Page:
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Type Design Quotations

In Others Words... the Art and Science of Designing Fonts

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One of my type designs.

Anyone can be a type designer, right? | Font Design Techniques | How to Make Fonts

© Jacci Howard Bear; licensed to About.com
Although software makes it possible for anyone off the street to turn their handwriting into a font or create something that looks and acts like a font, a professional type designer is highly skilled and knowledgeable about the anatomy of typefaces as well as type history. Type designers create new typefaces from scratch or based on existing typeface designs and their work is generally considered the best for professional typesetting. Type design requires both technical skill to create a digital typeface that works and artistic skill to create a typeface that looks good and meets the demands of those using it.

In the first section we have some quotes on the process of designing fonts. In way of personal commentary and explanation, I believe I've been a bit wordier than the designers I'm quoting here — making it necessary to do these font design quotations in two pages. But I hope you find it all as fascinating as I do.

Type Design is the Art of Words

"Geometry can produce legible letter but art alone makes them beautiful. Art begins where geometry ends, and imparts to letters a character trascending mere measurement." — Paul Standard
Similar to someone who knows all the technical workings of InDesign inside and out. They can produce technically perfect layouts that look good and print without issues. But it's that artistic spark that's needed to really make the layout stand out. Classic fonts and the most used fonts by graphic designers tend to have that extra spark as well.
"... a type designer does not draw letters. A type designer designs words and words are structures that contain patterns of black and white shapes, form and counterform. It is a game that deals with space and rhythm. " — Cyrus Highsmith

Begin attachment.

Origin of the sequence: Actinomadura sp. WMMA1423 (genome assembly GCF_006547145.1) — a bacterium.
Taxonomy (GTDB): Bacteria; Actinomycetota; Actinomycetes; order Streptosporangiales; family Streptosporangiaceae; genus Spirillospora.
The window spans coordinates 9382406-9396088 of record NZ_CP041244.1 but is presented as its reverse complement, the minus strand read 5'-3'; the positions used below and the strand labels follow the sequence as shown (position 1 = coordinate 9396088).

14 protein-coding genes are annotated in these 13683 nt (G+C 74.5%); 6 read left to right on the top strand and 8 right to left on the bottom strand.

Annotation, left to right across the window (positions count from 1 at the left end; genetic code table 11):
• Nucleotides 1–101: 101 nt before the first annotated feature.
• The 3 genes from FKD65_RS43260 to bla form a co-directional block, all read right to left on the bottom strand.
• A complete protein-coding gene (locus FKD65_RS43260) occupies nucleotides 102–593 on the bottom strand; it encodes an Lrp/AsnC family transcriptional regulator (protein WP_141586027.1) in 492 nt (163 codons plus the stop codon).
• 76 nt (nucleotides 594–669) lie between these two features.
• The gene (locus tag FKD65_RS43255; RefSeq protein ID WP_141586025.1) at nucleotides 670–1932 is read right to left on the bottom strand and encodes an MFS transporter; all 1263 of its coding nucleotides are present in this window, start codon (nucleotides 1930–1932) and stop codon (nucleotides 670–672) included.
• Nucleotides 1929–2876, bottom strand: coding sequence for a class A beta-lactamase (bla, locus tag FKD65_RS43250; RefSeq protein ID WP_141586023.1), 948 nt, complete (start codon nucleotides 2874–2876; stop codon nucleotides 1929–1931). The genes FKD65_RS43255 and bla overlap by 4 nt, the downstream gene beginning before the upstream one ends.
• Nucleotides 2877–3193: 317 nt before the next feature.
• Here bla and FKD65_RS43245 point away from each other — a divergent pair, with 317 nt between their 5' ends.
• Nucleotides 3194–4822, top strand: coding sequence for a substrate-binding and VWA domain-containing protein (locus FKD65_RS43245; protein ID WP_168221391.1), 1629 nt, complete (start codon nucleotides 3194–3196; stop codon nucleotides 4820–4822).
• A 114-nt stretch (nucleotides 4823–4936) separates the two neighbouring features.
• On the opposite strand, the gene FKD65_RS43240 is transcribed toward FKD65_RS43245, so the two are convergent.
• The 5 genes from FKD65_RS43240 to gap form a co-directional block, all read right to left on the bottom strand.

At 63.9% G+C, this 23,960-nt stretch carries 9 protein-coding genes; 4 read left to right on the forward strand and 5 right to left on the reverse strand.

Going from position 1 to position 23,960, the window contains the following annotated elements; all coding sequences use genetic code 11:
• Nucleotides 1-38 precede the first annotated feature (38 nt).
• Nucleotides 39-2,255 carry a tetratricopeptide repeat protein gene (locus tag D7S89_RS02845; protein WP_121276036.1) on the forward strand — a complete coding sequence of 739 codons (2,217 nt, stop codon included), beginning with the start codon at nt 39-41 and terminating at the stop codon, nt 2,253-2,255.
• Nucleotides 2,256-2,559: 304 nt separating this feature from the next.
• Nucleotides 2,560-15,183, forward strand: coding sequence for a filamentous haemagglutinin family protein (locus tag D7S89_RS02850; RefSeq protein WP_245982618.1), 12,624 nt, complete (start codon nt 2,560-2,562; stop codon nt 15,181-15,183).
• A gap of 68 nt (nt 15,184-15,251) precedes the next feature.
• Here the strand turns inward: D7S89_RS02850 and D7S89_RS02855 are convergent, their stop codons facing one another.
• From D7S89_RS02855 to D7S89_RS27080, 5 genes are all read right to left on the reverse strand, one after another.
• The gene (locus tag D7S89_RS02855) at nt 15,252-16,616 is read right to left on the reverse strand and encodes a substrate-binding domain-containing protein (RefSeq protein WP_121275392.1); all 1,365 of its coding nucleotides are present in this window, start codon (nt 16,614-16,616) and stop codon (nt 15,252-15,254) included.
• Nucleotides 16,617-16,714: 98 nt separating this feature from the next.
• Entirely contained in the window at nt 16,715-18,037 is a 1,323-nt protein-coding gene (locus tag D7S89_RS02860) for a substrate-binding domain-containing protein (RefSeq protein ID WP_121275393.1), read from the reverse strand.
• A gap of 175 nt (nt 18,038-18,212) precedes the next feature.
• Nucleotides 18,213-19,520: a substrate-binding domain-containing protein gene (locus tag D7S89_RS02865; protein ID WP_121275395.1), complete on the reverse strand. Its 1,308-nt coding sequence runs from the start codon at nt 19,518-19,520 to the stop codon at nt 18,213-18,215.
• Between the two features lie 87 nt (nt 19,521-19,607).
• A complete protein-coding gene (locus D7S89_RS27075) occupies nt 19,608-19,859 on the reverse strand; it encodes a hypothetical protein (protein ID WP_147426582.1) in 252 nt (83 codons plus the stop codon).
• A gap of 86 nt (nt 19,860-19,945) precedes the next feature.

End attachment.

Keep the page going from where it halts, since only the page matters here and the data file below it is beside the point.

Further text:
This observation by Highsmith fits in perfectly with some of our typography quotations in this quotes series such as Ellen Lupton's "Typography is what language looks like." We may try to identify a typeface by looking at individual characters, but choosing a typeface to use we tend to look more at how the characters all work together, come together to form words and sentences. That's how we use most typefaces -- in rows and columns of words. Some sites offering fonts for free or for sale now include a mechnism that allows you to enter your own custom phrase. Seeing how the typeface looks in words of your choosing can help you find the right fit for your project.
"Type production has gone mad, with its senseless outpouring of new types… only in degenerate times can personality (opposed to the nameless masses) become the aim of human development" — Jan Tschicold
This Tschicold quote makes me laugh. It's from 1928 — before the more recent era of software that gave just about anyone the ability to churn out twisted, tortured, half-baked, poorly kerned fonts. Yes, I've designed a font or two and no, they aren't great, probably senseless. Perhaps I knew back in 2002 that they'd make a good "do as I say not as I do" example for this article in 2010?
"Are some free fonts a gift to humanity rather than a blight on typographic civilization ?" — Ellen Lupton
I don't know the context of this Lupton quote — only found it mentioned on one Web page -- but it poses a good question. Or several. There are some fantastic type designers out there creating free fonts. And often commercial foundries and type designers will release a freebie or too as an enticement to explore their other (paid) offerings. But you'll find an awful lot of bad type design on some free font sites. Do these free fonts hurt or help type design?

Continue to page 2 for font design quotations that reveal why good type design is invisible.

Pick Your Path to Desktop Publishing
Get Started:Basic Guidelines and Requirements for Desktop Publishing
Choose Software:Desktop Publishing and Design Software
Make Something: Things to Make Using Desktop Publishing
Tips & Tutorials:How to Do Desktop Publishing
Training, Education, Jobs:Careers in Desktop Publishing
In the Classroom: Back to School With Desktop Publishing
Use Templates: Templates for Print and Web Publishing

Readers Respond: Best Ways to Mix and Match Fonts

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